The Collective
Monday, March 23, 2024
By Dr. Steven Taylor

Via ABC’s The Blotter: JPMorgan Chase To Spend Millions on New Jets and Luxury Airport Hangar

Embattled bank JPMorgan Chase, the recipient of $25 billion in TARP funds, is going ahead with a $138 million plan to buy two new luxury corporate jets and build “the premiere corporate aircraft hangar on the eastern seaboard” to house them, ABC News has learned.

The financial giant’s upgrade includes nearly $120 million for two Gulfstream 650 planes and $18 million for a lavish renovation of a hangar at the Westchester Airport outside New York City.

I honestly stand amazed that the leadership of these companies think that such projects can be pursued in the current climate.

Surely the bottom line is obvious: if a company needs federal bailout dollars, then it can’t do things like buy new private jets and spend money on luxury hangar upgrades.

The defense, as given in the piece is quite lame:

Joseph Evangelisti, a spokesman for JPMorgan Chase, said no TARP money would be used to make any payments for new jets or jet hangar improvements. He refused to comment on whether JPMorgan had put a down payment for new planes, saying only that any future jet purchases would be part of its normal aircraft replacement policy, and that JPMorgan Chase will repay all TARP money before it makes any payments for new planes or renovations.

The spokesman also said the bank would have nine years to make its $18 million in renovations, but the county told ABC News that JPMorgan Chase’s plans indicate that renovations would be complete within six months of assuming the lease.

But, of course, money is a fungible asset and the money being used for the planes and hangar could have been used to lessen the need for the TARP funds/if they weren’t getting the TARP funds, they probably couldn’t afford the planes and hangar upgrades. Indeed, sans bailout funds there is a legitimate question as to whether the company would be able to survive.

Again: if one is getting huge sums of federal bailout funds, one ought to immediately start economizing.

It is unclear from the piece as to the degree to which these obligations are contractual ones that predate TARP. If, like the AIG bonuses, they are, it further highlights the sloppy nature of the ongoing government bailout. If bankruptcy proceedings can legally lead to the reassessment, if not cancellation, of pre-bankruptcy contracts and obligations, then some sort of similar provision should have been included in the various bailout policies. If the taxpayer is expected to pony up trillions of dollars to clean up the messes that have been made, then it is hardly unreasonable that the recipients of these funds to have to make concessions. The problem is, it would seem, that no one in the government is taking the time to think these things through before they dole out the cash.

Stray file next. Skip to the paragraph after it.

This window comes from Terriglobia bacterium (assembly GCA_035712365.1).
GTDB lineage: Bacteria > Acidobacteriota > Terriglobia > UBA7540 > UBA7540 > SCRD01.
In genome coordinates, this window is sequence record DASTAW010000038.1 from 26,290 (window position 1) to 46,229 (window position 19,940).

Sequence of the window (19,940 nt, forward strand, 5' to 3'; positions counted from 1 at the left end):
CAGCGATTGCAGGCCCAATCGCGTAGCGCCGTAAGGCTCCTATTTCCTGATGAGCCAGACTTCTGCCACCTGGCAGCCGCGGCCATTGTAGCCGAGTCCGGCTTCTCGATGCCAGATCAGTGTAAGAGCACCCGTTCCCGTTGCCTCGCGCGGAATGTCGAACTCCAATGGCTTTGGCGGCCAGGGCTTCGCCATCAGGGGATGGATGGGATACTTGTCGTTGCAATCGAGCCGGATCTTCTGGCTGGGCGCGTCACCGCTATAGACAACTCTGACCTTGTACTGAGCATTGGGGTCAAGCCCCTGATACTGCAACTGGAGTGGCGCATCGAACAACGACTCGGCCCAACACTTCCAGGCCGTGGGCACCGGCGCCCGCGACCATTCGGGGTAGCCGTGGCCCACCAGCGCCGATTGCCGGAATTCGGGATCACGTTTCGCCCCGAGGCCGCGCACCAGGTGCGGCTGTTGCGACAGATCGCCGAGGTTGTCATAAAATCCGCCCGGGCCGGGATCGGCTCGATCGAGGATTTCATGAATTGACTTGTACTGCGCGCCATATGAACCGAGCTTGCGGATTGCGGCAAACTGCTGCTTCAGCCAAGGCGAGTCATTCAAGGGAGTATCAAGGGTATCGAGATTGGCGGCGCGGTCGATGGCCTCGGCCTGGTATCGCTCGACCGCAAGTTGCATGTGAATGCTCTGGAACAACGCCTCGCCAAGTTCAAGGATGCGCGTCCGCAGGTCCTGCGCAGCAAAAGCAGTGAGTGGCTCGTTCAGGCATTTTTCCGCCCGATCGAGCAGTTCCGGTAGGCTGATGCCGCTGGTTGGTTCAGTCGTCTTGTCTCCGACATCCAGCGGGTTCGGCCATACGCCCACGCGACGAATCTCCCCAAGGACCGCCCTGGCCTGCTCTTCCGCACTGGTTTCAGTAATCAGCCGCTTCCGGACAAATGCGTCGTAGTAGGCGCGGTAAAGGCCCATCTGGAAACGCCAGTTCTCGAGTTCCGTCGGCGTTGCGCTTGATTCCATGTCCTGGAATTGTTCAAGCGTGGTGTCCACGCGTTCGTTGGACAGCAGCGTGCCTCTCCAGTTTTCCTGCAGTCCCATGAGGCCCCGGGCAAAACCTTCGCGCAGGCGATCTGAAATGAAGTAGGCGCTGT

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Filed under: The Economy, US Politics | |
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2 Responses to “And the Corporate Stupidity Continues…”

  • el
  • pt
    1. Barry Says:

      “I honestly stand amazed that the leadership of these companies think that such projects can be pursued in the current climate.”

      It’s called ‘lack of credibility’. Unless and until some Wall St CEO’s get the ‘13 steps up and 1 long step down’ treatment, they’ll take all the money that they can pry from us, spend it and laugh at us.

    2. “Bailed Out” JP Morgan Chase Presents $138 Million Dollar Plan To Purchase Two Brand New Corporate Jets And Luxurious Hanger | THE GUN TOTING LIBERALâ„¢ Says:

      [...] is less enthused than Michelle is; Doctor Steven Taylor of Poliblog (Centrist) agrees this is corporate stupidity; And of course my twin brutha from anuthah muthah, Matthew O’Keefe of Papamoka Straight Talk, [...]

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